It always takes a little bit more motivation to dive into a blowout loss. But here we go. Once again, this will be based off of the advanced box score that you can find within the Mizzou stat profile I update each week.
Dammit, Corey Fatony. If you hadn’t been so awesome at pinning LSU deep, maybe Ed Orgeron’s squad wouldn’t have been able to rack up so many yards.
The thinnest of silver linings: Missouri’s offensive success rate improved each quarter. After three straight miserable three-and-outs to start the game, Mizzou was at least able to figure out a few things that worked. The Tigers obviously didn’t find enough, of course, but that’s something. First, Ish Witter rushed twice for 19 yards, and Mizzou set up a pretty bomb to Sean Culkin (which Drew Lock misfired on drastically). Then Witter broke a 19-yard gain on a pass to get near midfield before a punt.
Mizzou got at least one first down on eight of nine possessions following the slow start. In theory, that would have been enough to tilt the field in the right direction and make some defensive headway. In practice ... less so.
Drew Lock had a better completion rate, better per-attempt averages, and fewer disasters on passing downs than on standard downs. That’s not the way this is supposed to work. But basically, as David Morrison noted, LSU dared Mizzou to run, and Mizzou said, “Nah.”
Missouri pretty much always had seven or eight (or sometimes nine) men in the box. LSU pretty much never did. The home Tigers put six men in the box on 63.3 percent of the visiting Tigers’ offensive plays and dared them to beat them on the ground. If Missouri was spreading four or five wideouts regularly, then you’d say LSU was just reacting to the formation. ... This appeared to be a calculated move on Dave Aranda’s part to give Josh Heupel and Drew Lock enticing run looks down after down and ask them to try and beat LSU on the ground. Missouri would not/could not.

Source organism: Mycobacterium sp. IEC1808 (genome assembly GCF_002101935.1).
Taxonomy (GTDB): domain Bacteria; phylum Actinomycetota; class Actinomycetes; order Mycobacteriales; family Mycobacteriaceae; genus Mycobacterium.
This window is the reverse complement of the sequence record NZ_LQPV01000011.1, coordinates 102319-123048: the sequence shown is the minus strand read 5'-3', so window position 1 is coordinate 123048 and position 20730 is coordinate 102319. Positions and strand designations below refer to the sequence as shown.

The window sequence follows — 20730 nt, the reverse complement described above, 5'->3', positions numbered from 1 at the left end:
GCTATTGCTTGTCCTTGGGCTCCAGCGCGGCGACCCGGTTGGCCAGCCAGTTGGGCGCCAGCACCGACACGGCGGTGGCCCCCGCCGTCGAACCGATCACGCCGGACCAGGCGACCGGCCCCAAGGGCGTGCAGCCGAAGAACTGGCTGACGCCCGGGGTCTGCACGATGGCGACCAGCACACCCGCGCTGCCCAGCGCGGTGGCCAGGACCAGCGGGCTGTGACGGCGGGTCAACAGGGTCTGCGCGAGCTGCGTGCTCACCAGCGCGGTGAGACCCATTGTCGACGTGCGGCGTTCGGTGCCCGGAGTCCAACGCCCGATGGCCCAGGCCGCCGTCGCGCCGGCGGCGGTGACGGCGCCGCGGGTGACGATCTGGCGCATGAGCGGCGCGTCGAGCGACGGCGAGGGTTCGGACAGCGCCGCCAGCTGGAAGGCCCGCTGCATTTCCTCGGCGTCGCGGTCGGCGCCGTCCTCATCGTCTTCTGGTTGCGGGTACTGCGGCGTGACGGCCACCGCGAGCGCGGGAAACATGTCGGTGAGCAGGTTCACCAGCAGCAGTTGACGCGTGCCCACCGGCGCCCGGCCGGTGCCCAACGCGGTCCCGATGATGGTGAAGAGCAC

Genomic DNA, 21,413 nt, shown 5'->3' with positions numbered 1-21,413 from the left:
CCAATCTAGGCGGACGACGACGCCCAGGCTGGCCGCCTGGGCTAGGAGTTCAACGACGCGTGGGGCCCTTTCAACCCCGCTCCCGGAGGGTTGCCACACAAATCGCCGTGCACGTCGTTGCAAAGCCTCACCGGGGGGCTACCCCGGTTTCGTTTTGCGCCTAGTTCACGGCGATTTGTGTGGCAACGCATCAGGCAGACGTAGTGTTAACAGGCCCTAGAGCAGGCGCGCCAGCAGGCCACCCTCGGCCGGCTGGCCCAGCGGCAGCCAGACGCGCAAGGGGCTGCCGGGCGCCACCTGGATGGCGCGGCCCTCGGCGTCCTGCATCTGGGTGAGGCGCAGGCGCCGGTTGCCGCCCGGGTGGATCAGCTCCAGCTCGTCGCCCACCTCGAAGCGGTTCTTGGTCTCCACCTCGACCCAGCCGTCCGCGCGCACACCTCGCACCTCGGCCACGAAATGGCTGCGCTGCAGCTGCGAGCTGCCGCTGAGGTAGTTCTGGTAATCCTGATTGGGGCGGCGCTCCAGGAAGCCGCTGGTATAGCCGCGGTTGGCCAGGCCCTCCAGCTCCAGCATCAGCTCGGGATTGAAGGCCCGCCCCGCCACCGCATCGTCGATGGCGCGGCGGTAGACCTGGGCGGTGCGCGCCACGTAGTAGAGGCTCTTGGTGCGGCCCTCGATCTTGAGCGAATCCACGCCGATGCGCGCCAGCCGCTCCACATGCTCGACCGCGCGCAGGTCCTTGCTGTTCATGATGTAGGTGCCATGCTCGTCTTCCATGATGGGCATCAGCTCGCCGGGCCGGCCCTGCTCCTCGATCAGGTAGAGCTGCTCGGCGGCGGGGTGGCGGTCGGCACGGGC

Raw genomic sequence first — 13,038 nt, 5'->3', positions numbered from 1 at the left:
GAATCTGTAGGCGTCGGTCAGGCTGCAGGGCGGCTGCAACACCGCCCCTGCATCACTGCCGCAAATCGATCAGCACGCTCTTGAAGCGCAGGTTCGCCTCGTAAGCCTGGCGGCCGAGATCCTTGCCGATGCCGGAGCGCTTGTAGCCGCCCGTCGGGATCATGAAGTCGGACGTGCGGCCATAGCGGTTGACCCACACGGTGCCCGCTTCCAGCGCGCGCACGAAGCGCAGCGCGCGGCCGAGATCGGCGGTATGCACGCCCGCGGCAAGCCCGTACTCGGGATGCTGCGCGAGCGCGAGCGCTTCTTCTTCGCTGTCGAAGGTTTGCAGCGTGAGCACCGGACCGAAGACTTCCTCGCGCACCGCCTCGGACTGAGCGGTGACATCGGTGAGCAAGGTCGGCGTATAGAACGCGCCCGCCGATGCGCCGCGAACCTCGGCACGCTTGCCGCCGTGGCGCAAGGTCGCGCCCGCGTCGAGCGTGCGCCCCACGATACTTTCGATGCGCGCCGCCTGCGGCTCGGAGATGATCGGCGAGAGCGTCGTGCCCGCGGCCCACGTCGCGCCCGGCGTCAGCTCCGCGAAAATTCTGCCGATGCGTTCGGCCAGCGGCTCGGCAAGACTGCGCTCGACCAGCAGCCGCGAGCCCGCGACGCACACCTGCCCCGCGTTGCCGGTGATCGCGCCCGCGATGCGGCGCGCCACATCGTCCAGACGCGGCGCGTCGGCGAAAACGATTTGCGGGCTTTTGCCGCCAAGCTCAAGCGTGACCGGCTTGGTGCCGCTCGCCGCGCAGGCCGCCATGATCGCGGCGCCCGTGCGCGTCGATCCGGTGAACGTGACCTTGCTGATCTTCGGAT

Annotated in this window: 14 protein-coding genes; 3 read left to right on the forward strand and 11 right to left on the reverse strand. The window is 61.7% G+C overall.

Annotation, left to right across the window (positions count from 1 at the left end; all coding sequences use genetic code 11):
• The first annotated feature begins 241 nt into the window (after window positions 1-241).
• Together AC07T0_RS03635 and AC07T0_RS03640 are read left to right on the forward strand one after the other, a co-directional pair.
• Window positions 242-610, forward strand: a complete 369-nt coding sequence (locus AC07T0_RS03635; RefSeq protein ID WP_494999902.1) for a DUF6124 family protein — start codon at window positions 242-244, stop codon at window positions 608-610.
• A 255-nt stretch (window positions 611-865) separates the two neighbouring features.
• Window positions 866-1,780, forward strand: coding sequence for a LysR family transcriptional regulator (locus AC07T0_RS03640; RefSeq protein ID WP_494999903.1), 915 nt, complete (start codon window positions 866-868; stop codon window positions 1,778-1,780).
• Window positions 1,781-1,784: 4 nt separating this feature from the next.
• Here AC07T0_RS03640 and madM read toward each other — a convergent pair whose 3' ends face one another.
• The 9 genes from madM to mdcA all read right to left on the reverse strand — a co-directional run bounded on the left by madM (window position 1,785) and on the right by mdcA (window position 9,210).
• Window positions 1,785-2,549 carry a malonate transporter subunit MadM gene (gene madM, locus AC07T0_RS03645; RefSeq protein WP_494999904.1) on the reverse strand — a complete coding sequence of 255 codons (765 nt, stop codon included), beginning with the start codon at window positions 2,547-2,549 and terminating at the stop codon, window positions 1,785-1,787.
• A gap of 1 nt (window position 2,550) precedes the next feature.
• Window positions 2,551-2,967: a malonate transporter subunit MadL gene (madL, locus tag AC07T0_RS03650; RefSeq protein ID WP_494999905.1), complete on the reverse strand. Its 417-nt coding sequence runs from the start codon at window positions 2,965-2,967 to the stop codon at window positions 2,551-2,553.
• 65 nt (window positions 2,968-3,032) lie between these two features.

That made virtually every down a passing down.
We know from his time at Oklahoma and Utah State that Heupel has no problem running the ball frequently if he feels it plays to his team’s strengths. But he clearly doesn’t trust the run yet, and when you look at full-season numbers, you understand why. But maybe Saturday’s experience — both in the way LSU dared Mizzou to run and the way that Mizzou actually ran reasonably well — might lead to a bit of a shift in the play-calling. Especially if the “three wide with an H-back” look is indeed Mizzou’s base formation moving forward (also per Morrison).
Full target-and-catch data for Mizzou:
RBs (2 targets, 2 catches, 20 yards, 10.0 per target)
Ish Witter: 1-for-1, 19 yards
Damarea Crockett: 1-for-1, 1 yard
WRs (9-for-28, 93 yards, 3.3 per target)
Chris Black: 3-for-10, 24 yards
J’Mon Moore: 1-for-6, 16 yards
Johnathon Johnson: 3-for-5, 42 yards
Emanuel Hall: 1-for-4, 0 yards
Richaud Floyd: 1-for-2, 11 yards
Dimetrios Mason: 0-for-1
TEs (6-for-6, 54 yards)
Sean Culkin: 4-for-4*, 35 yards
Tyler Hanneke: 1-for-1, 16 yards
Jason Reese: 1-for-1, 3 yards
* Culkin is 4-for-4 in the chart above because my data doesn’t include intended receivers on interceptions. I THINK Culkin was the target on the long-bomb INT, but it was so far off-target that it’s hard to know for sure.
I mentioned last week that, in order to keep the LSU pass rush off of Lock, I expected to see more screens and more attempts to vary the script a bit. Indeed, we saw eight passes to running backs and tight ends, and the designs for some of the screens were quite clever. If that bomb to (I think) Culkin connects, then he ends up with five catches for maybe 83 yards and a touchdown. The design was impressive; the execution, not so much.
For the game, Mizzou’s rushing success rate was only 22%, so I don’t want to act like this was dramatically impressive. But when the Tigers did go to it early in a set of downs, it worked pretty well.
- On second-and-7 on Mizzou’s second drive, Damarea Crockett gained seven yards on a play that ended up called back because of illegal shift.
- The fourth drive began with Ish Witter rushing for 12 and 7.